The Phillies haven’t felt urgency like this since the 1970s.
Girardi said that concerns about service time would not influence the decision of whether to keep Stott in the majors, because he plans to take the “best player,” and that Stott is adding value to himself with every inning spent away from shortstop.
“Flexibility is really important. Might even play him at second one day,” Girardi said. “I want flexibility … because I’m not sure exactly how we’re going to go.”
Flexibility is important for Ronald Torreyes. Bryson Stott doesn’t need flexibility. He needs consistency.
At any rate, it appears that the Phillies are focused on making him a viable third baseman.
Last weekend, at the half field next to the ballpark, infield coach Bobby Dickerson wore Stott out.
During the thirty-minute Saturday morning session, Dickerson emphasized deepening Stott’s pre-pitch crouch, then drilled into him the footwork and strategies of a third baseman versus a shortstop. They’re turning his world upside down.
“When you’re playing short, your angles are like an upside-down V, and you’re going toward home plate,” Stott explained. “When you’re playing third, it’s like a regular V, and you’ve got to go back.”
He practiced backhands and short hops. Dickerson put a bucket 20 feet to Stott’s left then hit ground balls to the left of the bucket to make Stott retreat into that hole; once, Dickerson’s ground ball nicked the lip of the bucket and almost took off Stott’s head. Stott practiced throws to first base on a long hop, practiced charging nubbers and bunts, and, by the end, his arm was spent.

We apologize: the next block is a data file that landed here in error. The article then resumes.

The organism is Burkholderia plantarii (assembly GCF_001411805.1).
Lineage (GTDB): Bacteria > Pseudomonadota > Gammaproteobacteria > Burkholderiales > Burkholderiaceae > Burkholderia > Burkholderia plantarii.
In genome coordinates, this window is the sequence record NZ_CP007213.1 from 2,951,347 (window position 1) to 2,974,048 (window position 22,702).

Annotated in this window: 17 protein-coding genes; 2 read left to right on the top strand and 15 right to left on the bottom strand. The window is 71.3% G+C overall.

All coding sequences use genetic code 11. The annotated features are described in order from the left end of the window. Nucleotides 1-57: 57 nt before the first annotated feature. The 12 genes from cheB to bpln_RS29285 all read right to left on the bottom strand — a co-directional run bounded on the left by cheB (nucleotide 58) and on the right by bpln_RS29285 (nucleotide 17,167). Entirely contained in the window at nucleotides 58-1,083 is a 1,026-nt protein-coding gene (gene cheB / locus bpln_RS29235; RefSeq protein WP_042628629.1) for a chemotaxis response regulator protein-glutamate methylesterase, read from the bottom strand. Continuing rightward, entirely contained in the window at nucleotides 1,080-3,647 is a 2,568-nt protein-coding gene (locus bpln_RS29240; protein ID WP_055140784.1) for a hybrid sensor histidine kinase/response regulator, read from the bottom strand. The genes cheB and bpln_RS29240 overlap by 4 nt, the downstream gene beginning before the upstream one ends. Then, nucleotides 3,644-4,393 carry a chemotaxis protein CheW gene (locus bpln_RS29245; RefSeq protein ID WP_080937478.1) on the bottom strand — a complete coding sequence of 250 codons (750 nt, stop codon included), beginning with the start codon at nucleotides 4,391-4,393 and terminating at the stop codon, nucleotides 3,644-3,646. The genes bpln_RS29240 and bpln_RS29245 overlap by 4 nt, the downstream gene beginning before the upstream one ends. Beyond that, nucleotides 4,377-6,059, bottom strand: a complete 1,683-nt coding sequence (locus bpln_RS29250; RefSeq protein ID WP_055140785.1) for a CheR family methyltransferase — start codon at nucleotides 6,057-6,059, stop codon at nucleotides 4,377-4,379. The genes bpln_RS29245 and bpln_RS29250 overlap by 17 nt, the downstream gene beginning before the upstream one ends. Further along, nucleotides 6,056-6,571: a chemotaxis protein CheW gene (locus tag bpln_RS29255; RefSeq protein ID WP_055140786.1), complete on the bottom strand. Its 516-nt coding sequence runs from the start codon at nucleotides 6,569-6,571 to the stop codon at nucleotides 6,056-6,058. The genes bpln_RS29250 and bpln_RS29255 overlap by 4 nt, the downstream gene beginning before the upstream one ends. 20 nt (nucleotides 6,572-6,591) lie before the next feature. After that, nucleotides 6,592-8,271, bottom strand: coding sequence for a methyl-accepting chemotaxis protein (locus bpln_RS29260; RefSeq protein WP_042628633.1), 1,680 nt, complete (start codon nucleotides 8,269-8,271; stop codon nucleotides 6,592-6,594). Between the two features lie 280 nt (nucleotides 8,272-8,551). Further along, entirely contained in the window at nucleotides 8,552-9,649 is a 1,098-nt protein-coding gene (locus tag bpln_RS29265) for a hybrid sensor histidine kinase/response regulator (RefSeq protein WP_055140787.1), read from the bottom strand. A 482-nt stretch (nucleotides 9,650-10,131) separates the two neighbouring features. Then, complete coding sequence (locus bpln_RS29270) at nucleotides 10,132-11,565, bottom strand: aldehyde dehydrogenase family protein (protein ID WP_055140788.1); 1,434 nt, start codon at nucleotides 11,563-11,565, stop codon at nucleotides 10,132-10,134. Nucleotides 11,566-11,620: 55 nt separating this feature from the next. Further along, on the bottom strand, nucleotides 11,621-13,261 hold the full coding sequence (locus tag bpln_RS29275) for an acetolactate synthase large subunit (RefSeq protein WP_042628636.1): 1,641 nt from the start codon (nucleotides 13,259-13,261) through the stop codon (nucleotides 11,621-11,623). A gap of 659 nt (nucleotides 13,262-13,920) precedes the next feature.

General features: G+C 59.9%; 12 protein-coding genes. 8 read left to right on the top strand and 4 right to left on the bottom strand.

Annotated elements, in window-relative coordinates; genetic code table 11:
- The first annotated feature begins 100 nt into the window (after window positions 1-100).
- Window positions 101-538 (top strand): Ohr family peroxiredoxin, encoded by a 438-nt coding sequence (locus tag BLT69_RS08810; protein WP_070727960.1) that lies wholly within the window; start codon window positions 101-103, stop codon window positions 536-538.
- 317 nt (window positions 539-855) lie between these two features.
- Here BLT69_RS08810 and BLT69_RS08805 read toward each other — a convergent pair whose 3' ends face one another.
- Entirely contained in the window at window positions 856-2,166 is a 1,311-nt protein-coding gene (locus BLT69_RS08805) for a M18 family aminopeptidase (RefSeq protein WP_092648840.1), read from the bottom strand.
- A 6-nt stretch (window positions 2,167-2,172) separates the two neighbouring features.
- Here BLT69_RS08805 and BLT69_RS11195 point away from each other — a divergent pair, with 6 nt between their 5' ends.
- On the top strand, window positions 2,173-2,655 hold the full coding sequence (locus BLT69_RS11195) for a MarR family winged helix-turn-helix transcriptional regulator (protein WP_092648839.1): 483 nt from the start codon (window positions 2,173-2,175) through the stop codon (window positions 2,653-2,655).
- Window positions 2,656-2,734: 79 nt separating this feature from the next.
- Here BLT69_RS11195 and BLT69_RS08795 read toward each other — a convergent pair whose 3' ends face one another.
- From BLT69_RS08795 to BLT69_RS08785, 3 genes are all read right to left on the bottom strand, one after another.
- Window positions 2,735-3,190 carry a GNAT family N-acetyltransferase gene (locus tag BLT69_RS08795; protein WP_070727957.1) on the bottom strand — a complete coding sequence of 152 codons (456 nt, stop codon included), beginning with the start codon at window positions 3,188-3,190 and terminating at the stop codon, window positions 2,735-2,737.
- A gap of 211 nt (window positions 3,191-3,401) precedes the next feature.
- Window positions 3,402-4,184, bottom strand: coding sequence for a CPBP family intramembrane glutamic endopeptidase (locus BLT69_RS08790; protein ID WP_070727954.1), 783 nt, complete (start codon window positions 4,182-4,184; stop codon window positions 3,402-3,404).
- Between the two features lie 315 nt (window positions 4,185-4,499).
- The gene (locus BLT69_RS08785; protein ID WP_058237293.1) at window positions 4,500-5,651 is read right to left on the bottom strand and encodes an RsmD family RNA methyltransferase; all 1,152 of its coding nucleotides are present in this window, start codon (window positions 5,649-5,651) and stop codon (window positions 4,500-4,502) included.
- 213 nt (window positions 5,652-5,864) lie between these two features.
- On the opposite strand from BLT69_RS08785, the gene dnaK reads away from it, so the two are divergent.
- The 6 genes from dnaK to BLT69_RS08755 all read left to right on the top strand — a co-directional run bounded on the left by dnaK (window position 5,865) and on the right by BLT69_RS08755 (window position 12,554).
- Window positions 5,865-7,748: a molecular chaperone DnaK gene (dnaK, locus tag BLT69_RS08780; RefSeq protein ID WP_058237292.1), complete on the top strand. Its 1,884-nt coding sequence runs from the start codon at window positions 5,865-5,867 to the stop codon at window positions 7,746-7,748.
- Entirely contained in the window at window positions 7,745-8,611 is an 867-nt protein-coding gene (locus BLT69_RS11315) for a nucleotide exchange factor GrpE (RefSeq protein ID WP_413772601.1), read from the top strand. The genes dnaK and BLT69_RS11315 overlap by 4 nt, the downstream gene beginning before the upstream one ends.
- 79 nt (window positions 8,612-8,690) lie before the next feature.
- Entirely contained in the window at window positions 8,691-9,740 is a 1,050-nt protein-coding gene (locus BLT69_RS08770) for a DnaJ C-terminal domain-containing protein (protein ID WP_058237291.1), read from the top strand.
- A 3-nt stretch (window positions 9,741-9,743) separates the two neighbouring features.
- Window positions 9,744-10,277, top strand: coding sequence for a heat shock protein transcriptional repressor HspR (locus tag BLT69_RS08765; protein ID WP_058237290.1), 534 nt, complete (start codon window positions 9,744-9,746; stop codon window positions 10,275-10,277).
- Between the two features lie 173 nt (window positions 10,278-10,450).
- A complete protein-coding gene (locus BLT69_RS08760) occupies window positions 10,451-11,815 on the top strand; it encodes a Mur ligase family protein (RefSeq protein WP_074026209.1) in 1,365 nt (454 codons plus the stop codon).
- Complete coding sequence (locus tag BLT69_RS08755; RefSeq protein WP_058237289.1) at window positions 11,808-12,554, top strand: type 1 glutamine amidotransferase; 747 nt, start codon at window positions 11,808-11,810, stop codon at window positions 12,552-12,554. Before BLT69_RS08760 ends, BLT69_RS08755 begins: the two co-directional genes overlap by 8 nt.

On Sunday, Dickerson kept him out there for an hour.
“It was a long day,” Stott said. “But just getting in enough work to be able to go over there and play … if I need to throw 1,000 balls over there every day to get in that lineup, I’ll do it.”
Kingery was just as willing.
Stott looked adequate in both sessions with Dickerson, and that’s pretty much all Girardi has to go on, since his only action Sunday was a ground ball when he was playing in the shortstop spot during a shift. He’s only had nine starts at third base since the Phillies drafted him 14th overall in 2019.
To their credit, the Phillies remain resolute that Stott is their shortstop of the future. Gregorious is in the final year of his contract. And even if Stott doesn’t make the major-league roster out of spring training, these starts at third might speed him to the majors.
“We see him as a shortstop. Sometimes, you have needs,” Girardi said. “Sometimes, a guy can get hurt, and [the position of need] might not be your natural position. But if you’ve moved around, it could be really helpful.”
And no, the Phils won’t keep Stott as a bench player: “You’re not going to take a guy like a Stott [if] he’s not going to play a lot,” Girardi said. “That makes no sense.”
What’s next, Joe? “He’s back at short tomorrow.”
Well, that makes no sense, either.